It’s a new year and many of us have started thinking about various resolutions: updating that resume, cleaning out the attic, starting that exercise routine. But the sad reality is that most of us will not follow through on these commitments, not because we’re insincere, but because tomorrow is always a better time to get going.
Procrastination is a curse, and a costly one. Putting things off leads not only to lost productivity but also to all sorts of hand wringing and regrets and damaged self-esteem. For all these reasons, psychologists would love to figure out what’s going on in the mind that makes it so hard to actually do what we set out to do. Are we programmed for postponement and delay?
Led by Sean McCrea of the University of Konstanz in Germany, an international team of psychologists wanted to see if there might be a link between how we think of a task and our tendency to postpone it. In other words, are we more likely to see some tasks as psychologically “distant”– and thus making us save them for later rather than tackling them now?
The psychologists handed out questionnaires to a group of students and asked them to respond by e-mail within three weeks. All the questions had to do with rather mundane tasks like opening a bank account and keeping a diary, but different students were given different instructions for answering the questions. Some thought and wrote about what each activity implied about personal traits: what kind of person has a bank account, for example. Others wrote simply about the nuts and bolts of doing each activity: speaking to a bank officer, filling out forms, making an initial deposit, and so forth. The idea was to get some students thinking abstractly and others concretely. Then the psychologists waited. And in some cases, waited and waited. They recorded all the response times to see if there was a difference between the two groups, and indeed there was a significant difference.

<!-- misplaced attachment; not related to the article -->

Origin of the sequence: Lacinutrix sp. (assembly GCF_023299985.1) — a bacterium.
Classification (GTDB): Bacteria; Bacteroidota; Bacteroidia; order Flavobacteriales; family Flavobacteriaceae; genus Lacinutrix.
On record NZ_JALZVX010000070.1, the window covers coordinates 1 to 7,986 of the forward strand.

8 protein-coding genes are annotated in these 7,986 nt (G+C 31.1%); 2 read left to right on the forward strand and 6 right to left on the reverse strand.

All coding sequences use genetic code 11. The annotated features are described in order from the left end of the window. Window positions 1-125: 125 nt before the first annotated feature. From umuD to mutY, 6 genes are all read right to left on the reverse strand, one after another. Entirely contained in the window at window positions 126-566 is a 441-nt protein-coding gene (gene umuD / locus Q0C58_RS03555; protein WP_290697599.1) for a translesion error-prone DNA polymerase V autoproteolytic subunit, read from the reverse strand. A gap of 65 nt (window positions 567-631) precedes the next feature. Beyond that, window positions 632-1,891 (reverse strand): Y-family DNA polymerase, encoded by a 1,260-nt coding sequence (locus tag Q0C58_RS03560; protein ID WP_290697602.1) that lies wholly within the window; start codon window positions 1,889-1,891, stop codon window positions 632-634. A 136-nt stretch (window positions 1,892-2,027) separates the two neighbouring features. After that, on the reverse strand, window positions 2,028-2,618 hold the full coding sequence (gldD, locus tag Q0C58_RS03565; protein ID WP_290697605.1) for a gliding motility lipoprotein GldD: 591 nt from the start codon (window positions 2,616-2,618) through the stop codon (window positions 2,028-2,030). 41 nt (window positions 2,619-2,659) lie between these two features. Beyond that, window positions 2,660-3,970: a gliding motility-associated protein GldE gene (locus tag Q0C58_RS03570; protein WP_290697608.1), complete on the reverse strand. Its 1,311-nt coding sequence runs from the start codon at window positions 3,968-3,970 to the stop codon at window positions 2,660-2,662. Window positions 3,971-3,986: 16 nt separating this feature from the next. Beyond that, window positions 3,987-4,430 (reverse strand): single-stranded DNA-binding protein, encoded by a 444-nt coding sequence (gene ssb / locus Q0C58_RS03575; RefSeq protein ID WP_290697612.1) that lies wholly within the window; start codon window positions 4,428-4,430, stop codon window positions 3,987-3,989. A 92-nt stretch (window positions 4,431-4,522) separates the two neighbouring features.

The findings, reported in Psychological Science, a journal of the Association for Psychological Science, were very clear. Even though all of the students were being paid upon completion, those who thought about the questions abstractly were much more likely to procrastinate–and in fact some never got around to the assignment at all. By contrast, those who were focused on the how, when and where of doing the task e-mailed their responses much sooner, suggesting that they hopped right on the assignment rather than delaying it.
The authors note that “merely thinking about the task in more concrete, specific terms makes it feel like it should be completed sooner and thus reducing procrastination.” They conclude that these results have important implications for teachers and managers who may want their students and employees starting on projects sooner. In addition, these findings are also relevant for those of us resolving to have better time management skills in the New Year!
Psychological Science, Volume 19 Issue 12, Pages 1308 – 1314
Published Online: 15 Dec 2008 DOI: 10.1111/j.1467-9280.2008.02240.x
Construal Level and Procrastination
Sean M. McCrea, Nira Liberman, Yaacov Trope, and Steven J. Sherman
ABSTRACT—According to construal-level theory, events that are distant in time tend to be represented more abstractly than are events that are close in time. This mental association between level of abstractness and temporal distance is proposed to be a bidirectional relationship, such that level of representation of an event should also have effects on the time when the activity is performed. In the present studies, participants were asked to respond to a questionnaire via e-mail within 3 weeks. The questionnaire was designed to induce either an abstract or a concrete construal. Using a variety of manipulations of construal level, the studies supported the predictions of construal-level theory. Individuals were less likely to procrastinate performing the task when the questionnaire induced a more concrete construal. Furthermore, this effect did not depend on the attractiveness, importance, or perceived difficulty of the task.